Ashcroft orders more info sharing
- By William Matthews
- Apr 15, 2002
Declaring that "information is the friend of prevention," Attorney General John Ashcroft has instructed six federal law enforcement and intelligence agencies to do a better job of sharing information as they fight the war against terrorism.
Information from databases, such as names of terrorism suspects, fingerprints, photographs and biographical data, should be regularly available to a wider range of law enforcement agencies, Ashcroft said.
However, the directive, issued April 11, deals primarily with developing policies, guidelines and standards for sharing information. It does not make money available to buy new data systems or order specific agencies to begin sharing information with other agencies.
The order does not specify deadlines, milestones or reporting requirements.
"It's a necessary step toward better sharing," said Steven Aftergood, director of the Federation of American Scientists' Project on Government Secrecy. "One of the lessons of Sept. 11 was there was inadequate information sharing among federal and state and local law enforcement agencies."
Ashcroft's instructions are aimed at the FBI, the Immigration and Naturalization Service, the Drug Enforcement Administration, the U.S. Marshals Service, the Justice Department's Criminal Section and the newly created Foreign Terrorist Tracking Task Force.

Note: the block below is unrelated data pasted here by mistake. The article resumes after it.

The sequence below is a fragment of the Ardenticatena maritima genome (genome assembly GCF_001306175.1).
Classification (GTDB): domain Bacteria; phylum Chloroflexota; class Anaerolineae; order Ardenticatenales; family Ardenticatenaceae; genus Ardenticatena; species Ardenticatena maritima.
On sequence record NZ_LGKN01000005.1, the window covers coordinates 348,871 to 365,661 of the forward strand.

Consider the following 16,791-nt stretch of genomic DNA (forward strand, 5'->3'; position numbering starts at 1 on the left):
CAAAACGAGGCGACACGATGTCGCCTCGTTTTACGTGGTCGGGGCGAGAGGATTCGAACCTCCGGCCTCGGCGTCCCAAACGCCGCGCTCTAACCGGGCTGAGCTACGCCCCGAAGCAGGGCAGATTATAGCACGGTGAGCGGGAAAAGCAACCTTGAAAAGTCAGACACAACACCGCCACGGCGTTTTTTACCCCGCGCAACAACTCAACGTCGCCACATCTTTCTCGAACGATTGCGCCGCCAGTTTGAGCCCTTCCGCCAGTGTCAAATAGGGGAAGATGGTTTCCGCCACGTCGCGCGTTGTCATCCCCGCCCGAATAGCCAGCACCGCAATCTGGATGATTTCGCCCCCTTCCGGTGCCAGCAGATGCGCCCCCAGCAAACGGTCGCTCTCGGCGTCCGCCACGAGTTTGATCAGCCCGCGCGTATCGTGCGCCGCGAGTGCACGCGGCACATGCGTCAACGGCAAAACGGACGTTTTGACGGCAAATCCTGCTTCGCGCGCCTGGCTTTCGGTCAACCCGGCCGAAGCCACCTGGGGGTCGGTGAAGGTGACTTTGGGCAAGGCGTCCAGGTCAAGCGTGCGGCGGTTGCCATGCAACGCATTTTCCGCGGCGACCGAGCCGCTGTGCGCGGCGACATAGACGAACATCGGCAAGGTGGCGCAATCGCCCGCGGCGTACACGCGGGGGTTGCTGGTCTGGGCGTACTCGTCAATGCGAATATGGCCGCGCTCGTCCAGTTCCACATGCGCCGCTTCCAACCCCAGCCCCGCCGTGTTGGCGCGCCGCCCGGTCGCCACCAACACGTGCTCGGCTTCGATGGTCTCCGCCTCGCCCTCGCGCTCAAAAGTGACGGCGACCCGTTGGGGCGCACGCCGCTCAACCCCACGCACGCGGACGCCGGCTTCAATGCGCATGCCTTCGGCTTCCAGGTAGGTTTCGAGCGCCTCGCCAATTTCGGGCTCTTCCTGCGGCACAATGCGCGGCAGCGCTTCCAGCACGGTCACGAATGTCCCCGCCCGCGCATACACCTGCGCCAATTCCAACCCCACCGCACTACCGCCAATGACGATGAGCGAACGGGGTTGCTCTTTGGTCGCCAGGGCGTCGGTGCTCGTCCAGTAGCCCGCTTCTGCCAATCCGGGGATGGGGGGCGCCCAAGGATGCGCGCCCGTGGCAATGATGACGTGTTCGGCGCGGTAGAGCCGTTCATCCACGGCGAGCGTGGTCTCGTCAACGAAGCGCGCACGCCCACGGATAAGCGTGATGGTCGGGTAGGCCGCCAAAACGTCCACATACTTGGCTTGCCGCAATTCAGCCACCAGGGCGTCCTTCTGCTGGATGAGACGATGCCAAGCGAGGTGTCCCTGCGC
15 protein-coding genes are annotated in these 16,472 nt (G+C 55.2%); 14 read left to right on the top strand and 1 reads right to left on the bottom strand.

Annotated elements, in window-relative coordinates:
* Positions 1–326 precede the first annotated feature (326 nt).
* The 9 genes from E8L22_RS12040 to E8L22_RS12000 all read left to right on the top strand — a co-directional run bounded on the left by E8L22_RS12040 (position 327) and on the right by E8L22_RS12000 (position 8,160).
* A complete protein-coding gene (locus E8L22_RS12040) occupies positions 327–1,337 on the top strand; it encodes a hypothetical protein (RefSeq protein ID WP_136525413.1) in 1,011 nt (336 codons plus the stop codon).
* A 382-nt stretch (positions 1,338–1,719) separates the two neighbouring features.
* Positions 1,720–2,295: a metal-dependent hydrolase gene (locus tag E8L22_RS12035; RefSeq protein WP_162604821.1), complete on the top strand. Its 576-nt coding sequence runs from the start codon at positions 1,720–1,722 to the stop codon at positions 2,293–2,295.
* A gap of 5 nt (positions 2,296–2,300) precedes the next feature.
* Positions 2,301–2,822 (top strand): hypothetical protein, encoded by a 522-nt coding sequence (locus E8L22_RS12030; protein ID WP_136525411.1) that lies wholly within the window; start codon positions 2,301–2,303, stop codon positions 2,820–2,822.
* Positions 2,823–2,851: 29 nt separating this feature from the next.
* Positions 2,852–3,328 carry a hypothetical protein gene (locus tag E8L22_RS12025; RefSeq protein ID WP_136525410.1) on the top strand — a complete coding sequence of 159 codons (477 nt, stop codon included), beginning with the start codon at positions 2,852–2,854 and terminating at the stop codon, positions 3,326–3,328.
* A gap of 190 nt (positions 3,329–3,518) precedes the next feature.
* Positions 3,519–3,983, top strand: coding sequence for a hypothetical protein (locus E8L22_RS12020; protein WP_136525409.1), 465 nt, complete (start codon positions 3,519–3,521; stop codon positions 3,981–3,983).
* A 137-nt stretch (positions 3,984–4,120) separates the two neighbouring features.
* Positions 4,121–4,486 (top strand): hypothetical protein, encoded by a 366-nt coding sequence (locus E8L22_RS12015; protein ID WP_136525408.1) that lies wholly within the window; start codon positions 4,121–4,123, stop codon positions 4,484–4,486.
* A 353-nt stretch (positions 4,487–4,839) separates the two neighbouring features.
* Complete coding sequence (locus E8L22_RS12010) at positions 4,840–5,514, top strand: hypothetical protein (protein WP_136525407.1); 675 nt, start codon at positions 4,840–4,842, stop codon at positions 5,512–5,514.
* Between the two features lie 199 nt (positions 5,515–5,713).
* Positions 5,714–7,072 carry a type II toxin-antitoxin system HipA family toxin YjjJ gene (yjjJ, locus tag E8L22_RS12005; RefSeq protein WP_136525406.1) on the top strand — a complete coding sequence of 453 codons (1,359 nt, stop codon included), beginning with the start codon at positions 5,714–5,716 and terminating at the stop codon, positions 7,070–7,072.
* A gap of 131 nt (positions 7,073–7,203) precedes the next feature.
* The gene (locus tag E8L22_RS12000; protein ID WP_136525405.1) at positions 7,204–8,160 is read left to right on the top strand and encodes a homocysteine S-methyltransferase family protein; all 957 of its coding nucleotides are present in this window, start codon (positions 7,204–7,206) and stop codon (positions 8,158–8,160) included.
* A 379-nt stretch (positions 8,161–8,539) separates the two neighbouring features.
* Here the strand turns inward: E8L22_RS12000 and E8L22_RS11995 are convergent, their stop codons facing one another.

A Justice announcement notes that the instructions follow an Ashcroft order last fall for most of those agencies to "review their policies and procedures to ensure information sharing, information analysis and coordination of activities" with other federal, state and local agencies "to prevent acts threatening public safety and national security."
This time, the attorney general directed:
* Agencies to establish procedures to share terrorist information that resides in federal law enforcement databases.
* The FBI to establish procedures to regularly obtain fingerprints and other information on suspected terrorists from other agencies, including the military.
* The Justice Department to devise ways for state and local law enforcement agencies to access "secure but unclassified" data in a Web-based system.
* The Foreign Terrorist Tracking Task Force to identify the information and datasets it needs to fulfill its mission.